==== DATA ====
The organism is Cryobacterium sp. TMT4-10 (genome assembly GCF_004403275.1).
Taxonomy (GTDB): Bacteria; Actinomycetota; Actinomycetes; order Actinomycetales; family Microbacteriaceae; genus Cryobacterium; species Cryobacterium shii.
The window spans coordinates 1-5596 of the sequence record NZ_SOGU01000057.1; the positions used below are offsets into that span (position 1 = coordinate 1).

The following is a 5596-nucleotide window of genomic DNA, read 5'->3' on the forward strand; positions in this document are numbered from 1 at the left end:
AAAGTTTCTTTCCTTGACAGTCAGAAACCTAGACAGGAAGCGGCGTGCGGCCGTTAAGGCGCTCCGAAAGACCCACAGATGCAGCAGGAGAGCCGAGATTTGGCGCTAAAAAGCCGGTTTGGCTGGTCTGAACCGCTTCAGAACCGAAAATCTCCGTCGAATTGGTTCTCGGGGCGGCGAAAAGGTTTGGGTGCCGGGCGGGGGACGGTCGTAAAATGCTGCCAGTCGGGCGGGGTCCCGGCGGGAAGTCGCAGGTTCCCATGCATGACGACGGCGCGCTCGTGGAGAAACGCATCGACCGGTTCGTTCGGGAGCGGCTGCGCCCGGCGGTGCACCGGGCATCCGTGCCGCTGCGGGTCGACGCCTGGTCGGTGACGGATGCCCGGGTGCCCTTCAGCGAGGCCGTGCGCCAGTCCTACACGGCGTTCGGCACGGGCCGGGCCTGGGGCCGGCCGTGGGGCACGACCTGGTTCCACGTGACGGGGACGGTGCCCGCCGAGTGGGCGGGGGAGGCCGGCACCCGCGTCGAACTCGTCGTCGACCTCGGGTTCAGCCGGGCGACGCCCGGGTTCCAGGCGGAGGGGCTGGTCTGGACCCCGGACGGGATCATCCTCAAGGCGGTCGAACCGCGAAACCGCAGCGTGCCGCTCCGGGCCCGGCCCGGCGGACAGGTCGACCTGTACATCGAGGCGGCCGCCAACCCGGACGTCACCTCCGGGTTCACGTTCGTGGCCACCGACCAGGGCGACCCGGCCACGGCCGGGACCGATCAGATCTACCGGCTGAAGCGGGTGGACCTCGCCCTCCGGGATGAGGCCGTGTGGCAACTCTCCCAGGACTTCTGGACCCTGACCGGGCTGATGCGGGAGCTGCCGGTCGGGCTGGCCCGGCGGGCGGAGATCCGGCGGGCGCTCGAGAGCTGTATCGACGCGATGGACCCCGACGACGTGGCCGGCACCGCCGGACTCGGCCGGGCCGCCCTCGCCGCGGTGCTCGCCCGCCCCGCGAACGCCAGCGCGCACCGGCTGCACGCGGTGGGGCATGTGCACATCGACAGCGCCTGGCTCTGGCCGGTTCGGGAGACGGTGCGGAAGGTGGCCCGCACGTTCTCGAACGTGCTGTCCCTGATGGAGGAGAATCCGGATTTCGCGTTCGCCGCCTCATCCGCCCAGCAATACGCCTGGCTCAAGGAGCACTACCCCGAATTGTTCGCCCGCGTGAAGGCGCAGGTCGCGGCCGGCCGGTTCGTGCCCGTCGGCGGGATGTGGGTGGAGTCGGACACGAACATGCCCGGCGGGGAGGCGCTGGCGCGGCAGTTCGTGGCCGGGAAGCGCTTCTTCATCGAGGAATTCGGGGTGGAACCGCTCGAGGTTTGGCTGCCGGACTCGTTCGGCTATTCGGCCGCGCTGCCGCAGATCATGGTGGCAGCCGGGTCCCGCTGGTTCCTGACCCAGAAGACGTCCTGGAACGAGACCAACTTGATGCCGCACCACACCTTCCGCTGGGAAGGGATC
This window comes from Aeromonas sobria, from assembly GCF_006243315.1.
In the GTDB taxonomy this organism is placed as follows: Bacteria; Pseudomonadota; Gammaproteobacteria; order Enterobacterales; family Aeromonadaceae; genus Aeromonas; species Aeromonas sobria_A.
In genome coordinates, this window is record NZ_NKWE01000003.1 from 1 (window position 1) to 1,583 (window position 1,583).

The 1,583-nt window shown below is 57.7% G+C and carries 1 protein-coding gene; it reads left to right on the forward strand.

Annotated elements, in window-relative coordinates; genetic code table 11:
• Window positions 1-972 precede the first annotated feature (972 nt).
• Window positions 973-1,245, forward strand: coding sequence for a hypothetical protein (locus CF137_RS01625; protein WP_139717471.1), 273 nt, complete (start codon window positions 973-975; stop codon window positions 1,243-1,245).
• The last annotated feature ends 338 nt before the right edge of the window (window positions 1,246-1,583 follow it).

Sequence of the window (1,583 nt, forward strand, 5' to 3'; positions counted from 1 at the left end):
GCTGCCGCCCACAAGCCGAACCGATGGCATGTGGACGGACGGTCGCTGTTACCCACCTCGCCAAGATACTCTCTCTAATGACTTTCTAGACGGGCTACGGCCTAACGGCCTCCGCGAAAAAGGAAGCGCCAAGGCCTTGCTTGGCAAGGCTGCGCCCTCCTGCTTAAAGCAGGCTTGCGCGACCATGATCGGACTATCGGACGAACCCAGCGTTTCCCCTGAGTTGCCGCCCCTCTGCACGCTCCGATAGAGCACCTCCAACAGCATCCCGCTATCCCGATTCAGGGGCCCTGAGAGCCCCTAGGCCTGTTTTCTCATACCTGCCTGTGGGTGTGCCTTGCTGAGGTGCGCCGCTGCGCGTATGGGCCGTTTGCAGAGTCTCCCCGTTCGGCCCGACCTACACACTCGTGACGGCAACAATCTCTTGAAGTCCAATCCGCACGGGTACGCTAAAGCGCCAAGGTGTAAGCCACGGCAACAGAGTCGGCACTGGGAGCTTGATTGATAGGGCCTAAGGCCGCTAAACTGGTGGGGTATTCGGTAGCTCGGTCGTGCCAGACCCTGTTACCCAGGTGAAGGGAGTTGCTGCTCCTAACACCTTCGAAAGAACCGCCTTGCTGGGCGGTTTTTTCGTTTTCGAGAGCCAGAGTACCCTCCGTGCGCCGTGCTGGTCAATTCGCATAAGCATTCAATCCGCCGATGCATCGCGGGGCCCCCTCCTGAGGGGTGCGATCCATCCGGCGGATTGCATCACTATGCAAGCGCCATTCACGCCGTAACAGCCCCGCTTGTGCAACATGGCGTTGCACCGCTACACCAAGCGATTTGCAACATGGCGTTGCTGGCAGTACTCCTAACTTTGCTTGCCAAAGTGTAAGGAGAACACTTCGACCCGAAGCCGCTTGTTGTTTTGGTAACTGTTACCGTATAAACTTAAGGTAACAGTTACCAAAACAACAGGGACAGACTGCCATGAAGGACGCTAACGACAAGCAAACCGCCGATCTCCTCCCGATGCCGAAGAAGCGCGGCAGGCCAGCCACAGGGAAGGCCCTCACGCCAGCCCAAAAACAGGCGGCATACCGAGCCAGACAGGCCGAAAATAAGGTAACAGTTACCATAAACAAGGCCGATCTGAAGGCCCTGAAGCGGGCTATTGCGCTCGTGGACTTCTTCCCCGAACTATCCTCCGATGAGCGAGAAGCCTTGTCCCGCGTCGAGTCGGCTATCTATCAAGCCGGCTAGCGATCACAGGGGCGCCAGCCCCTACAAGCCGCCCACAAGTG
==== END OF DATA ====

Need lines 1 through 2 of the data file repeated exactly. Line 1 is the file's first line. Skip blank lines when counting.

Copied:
The organism is Cryobacterium sp. TMT4-10 (genome assembly GCF_004403275.1).
Taxonomy (GTDB): Bacteria; Actinomycetota; Actinomycetes; order Actinomycetales; family Microbacteriaceae; genus Cryobacterium; species Cryobacterium shii.